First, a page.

Republican members of Congress, who will set the agenda for the House next year, pressed the short video app TikTok on Tuesday over concerns the company may have misled Congress about how much user data it shares with China, where owner ByteDance is headquartered.
Representative Cathy McMorris Rodgers, the top Republican on the House Energy and Commerce Committee, and Representative James Comer, the top Republican on the Oversight Committee, wrote to TikTok to say the information provided in a staff briefing appeared to be inaccurate.
"Some of the information TikTok provided during the staff briefing appears to be untrue or misleading, including that TikTok does not track US user locations," the Republican lawmakers said in a letter dated Tuesday, to TikTok Chief Executive Shou Zi Chew.
TikTok did not immediately respond to a request for comment.
Following the election wins earlier this month, Republicans will take control of the House in January.
The letter could be a sign of the tough scrutiny they plan to apply to Chinese companies including TikTok, a target of the Republican administration of former President Donald Trump.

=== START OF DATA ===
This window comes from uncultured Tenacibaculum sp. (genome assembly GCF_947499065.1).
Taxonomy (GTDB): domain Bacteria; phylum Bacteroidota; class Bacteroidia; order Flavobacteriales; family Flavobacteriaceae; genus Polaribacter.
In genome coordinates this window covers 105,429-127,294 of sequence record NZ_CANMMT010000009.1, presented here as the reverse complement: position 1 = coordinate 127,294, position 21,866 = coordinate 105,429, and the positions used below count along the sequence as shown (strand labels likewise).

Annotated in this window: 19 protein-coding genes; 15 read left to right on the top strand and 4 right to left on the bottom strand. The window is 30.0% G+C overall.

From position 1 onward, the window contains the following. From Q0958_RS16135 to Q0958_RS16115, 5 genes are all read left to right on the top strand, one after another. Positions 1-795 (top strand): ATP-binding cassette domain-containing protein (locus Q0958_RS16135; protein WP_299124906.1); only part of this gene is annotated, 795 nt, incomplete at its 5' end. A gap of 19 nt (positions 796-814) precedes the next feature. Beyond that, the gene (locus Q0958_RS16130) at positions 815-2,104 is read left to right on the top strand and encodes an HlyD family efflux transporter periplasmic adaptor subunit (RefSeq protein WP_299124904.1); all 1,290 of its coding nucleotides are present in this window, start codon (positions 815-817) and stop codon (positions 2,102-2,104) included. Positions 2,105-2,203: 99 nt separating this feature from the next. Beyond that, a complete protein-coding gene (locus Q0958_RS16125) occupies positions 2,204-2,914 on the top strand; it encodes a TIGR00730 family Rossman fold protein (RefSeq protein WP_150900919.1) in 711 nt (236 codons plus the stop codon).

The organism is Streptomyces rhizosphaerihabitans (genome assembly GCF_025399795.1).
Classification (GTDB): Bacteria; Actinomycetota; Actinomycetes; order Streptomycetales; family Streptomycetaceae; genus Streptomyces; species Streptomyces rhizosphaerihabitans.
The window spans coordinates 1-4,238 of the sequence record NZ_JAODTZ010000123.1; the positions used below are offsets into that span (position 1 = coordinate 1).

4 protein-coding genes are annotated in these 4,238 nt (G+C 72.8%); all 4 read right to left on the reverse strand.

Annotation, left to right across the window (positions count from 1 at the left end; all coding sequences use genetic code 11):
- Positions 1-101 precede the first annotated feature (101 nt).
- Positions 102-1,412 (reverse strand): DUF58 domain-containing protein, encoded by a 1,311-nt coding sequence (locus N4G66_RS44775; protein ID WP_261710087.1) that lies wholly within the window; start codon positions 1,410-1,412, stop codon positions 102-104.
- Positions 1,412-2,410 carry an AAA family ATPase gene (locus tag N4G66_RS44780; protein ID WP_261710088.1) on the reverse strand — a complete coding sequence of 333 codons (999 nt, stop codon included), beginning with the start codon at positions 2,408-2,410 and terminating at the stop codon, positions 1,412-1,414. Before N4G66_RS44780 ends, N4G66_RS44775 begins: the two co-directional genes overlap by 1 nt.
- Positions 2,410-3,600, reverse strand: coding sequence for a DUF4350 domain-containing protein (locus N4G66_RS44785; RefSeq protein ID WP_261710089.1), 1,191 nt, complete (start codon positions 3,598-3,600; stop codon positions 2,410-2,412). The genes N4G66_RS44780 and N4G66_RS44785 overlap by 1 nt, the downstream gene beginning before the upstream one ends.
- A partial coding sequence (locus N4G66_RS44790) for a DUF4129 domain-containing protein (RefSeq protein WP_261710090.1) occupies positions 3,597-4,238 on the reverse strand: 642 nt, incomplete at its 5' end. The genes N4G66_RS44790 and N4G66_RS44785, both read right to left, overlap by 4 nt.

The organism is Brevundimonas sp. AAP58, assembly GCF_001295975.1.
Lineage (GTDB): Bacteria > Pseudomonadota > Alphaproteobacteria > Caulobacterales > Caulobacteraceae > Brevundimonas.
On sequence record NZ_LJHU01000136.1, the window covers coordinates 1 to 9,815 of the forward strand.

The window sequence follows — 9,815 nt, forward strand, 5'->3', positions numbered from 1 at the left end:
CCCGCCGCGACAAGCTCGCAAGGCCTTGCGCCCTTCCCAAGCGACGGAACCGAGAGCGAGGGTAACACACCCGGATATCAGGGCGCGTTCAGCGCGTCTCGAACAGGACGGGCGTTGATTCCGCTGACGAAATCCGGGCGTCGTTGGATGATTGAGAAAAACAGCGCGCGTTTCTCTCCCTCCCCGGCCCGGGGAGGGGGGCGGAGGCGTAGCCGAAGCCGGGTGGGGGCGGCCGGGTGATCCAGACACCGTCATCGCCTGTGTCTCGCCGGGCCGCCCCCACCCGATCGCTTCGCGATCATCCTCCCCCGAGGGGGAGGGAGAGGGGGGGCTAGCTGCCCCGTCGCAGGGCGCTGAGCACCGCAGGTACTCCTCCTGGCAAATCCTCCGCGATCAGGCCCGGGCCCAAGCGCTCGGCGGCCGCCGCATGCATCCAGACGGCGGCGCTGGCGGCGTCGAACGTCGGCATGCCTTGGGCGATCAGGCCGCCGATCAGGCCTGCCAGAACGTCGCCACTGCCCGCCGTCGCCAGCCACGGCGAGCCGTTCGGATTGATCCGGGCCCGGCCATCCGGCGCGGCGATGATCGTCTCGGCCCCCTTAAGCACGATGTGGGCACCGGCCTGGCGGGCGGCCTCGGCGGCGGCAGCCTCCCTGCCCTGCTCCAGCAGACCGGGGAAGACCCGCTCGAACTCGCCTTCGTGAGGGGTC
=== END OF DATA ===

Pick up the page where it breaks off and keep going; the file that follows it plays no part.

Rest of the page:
But the Democratic Biden administration has also expressed concern about TikTok.
FBI Director Christopher Wray said earlier this month the Chinese government could harness the video-sharing app to influence users or control their devices.
Among other questions, the lawmakers asked TikTok to provide drafts of any agreement being negotiated with the Biden administration to allow TikTok to remain active in the US.
The US government's Committee on Foreign Investment in the United States (CFIUS), which reviews US acquisitions by foreign companies for potential national security risks, in 2020 ordered ByteDance to divest TikTok because of fears US user data could be passed on to China's communist government.
CFIUS and TikTok have been in talks for months aiming to reach a national security agreement to protect the data of TikTok's more than 100 million users.
President Joe Biden in June 2021 withdrew a series of Trump executive orders that sought to ban new downloads of TikTok and ordered the Commerce Department to conduct a review of security concerns posed by the apps.